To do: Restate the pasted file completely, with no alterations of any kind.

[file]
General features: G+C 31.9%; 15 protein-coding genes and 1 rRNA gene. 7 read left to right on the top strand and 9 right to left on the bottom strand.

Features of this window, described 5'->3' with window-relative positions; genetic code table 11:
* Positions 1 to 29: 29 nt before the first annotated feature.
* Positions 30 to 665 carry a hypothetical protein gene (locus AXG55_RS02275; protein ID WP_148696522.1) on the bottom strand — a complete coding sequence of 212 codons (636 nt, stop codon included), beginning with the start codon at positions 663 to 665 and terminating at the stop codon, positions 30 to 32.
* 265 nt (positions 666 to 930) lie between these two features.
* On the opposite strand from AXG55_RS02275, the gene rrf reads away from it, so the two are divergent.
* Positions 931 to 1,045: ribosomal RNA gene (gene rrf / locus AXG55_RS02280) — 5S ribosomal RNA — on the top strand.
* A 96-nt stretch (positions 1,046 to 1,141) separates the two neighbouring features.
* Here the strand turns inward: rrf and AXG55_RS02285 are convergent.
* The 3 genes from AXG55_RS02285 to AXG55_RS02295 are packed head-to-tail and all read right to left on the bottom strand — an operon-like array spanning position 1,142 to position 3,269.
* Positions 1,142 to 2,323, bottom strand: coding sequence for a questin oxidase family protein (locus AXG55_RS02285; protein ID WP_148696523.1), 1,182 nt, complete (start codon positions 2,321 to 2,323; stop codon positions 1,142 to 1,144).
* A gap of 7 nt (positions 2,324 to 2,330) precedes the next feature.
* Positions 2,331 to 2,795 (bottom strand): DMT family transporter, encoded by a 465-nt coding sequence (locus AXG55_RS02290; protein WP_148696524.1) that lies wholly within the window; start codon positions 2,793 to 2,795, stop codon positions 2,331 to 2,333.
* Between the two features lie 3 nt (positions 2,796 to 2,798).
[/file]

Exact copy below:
General features: G+C 31.9%; 15 protein-coding genes and 1 rRNA gene. 7 read left to right on the top strand and 9 right to left on the bottom strand.

Features of this window, described 5'->3' with window-relative positions; genetic code table 11:
* Positions 1 to 29: 29 nt before the first annotated feature.
* Positions 30 to 665 carry a hypothetical protein gene (locus AXG55_RS02275; protein ID WP_148696522.1) on the bottom strand — a complete coding sequence of 212 codons (636 nt, stop codon included), beginning with the start codon at positions 663 to 665 and terminating at the stop codon, positions 30 to 32.
* 265 nt (positions 666 to 930) lie between these two features.
* On the opposite strand from AXG55_RS02275, the gene rrf reads away from it, so the two are divergent.
* Positions 931 to 1,045: ribosomal RNA gene (gene rrf / locus AXG55_RS02280) — 5S ribosomal RNA — on the top strand.
* A 96-nt stretch (positions 1,046 to 1,141) separates the two neighbouring features.
* Here the strand turns inward: rrf and AXG55_RS02285 are convergent.
* The 3 genes from AXG55_RS02285 to AXG55_RS02295 are packed head-to-tail and all read right to left on the bottom strand — an operon-like array spanning position 1,142 to position 3,269.
* Positions 1,142 to 2,323, bottom strand: coding sequence for a questin oxidase family protein (locus AXG55_RS02285; protein ID WP_148696523.1), 1,182 nt, complete (start codon positions 2,321 to 2,323; stop codon positions 1,142 to 1,144).
* A gap of 7 nt (positions 2,324 to 2,330) precedes the next feature.
* Positions 2,331 to 2,795 (bottom strand): DMT family transporter, encoded by a 465-nt coding sequence (locus AXG55_RS02290; protein WP_148696524.1) that lies wholly within the window; start codon positions 2,793 to 2,795, stop codon positions 2,331 to 2,333.
* Between the two features lie 3 nt (positions 2,796 to 2,798).